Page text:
Led Zeppelin Album Art: The Stories Behind 9 Famous LP Covers
Led Zeppelin tried just about every visual trick to make their album covers pop, from die cutting and revisionist history to sci-fi-inspired surrealism and mysterious symbols and objects. One of them even had a handful of alternate covers tucked away behind the kind of plain brown wrapper associated with bootlegs.
Along the way, these images attracted controversy, elicited confusion and spawned thousands of bong-side conversations about the real meaning of their pictorial puzzles.
For instance, who didn't wonder: "Like, those naked kids on the Houses of the Holy cover are climbing — but toward what, man?"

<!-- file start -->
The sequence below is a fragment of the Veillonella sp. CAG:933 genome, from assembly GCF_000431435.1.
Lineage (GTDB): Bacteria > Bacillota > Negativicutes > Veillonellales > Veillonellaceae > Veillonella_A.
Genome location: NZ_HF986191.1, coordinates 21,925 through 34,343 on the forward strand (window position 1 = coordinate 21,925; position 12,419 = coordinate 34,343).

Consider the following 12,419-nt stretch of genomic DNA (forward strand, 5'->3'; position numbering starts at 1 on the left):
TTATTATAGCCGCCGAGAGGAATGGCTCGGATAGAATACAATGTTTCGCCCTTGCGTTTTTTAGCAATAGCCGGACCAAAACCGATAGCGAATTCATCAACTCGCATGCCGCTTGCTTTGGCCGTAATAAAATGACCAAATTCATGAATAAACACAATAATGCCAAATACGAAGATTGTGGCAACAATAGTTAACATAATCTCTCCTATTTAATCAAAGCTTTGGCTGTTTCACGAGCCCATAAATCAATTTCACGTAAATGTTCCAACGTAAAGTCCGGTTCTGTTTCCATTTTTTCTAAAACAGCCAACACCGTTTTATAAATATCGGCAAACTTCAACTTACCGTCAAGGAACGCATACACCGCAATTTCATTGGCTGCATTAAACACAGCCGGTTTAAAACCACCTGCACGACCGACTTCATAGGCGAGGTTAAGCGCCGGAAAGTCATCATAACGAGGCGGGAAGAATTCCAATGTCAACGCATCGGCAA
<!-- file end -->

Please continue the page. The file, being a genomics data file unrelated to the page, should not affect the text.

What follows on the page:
Also, "What is that black thing on the table on Presence?" Whatever it was, Jimmy Page immediately bought in. When presented with a cardboard model, he said: "That is it. That represents everything that I feel right now."
Led Zeppelin spared no expense, either. For instance, they found just the right bar in New Orleans for the In Through the Out Door cover shoot, and photographed it extensively – so that an exact replica could be built back in the U.K.
Then there was that mysterious 19th-century painting, attached to a dilapidated building, of a man with a bale of branches tied to his back.
As you'll see in the following list, Led Zeppelin album art draws out just as many tales and questions as the powerful songs tucked away inside. Here are the stories behind their nine famous LP covers.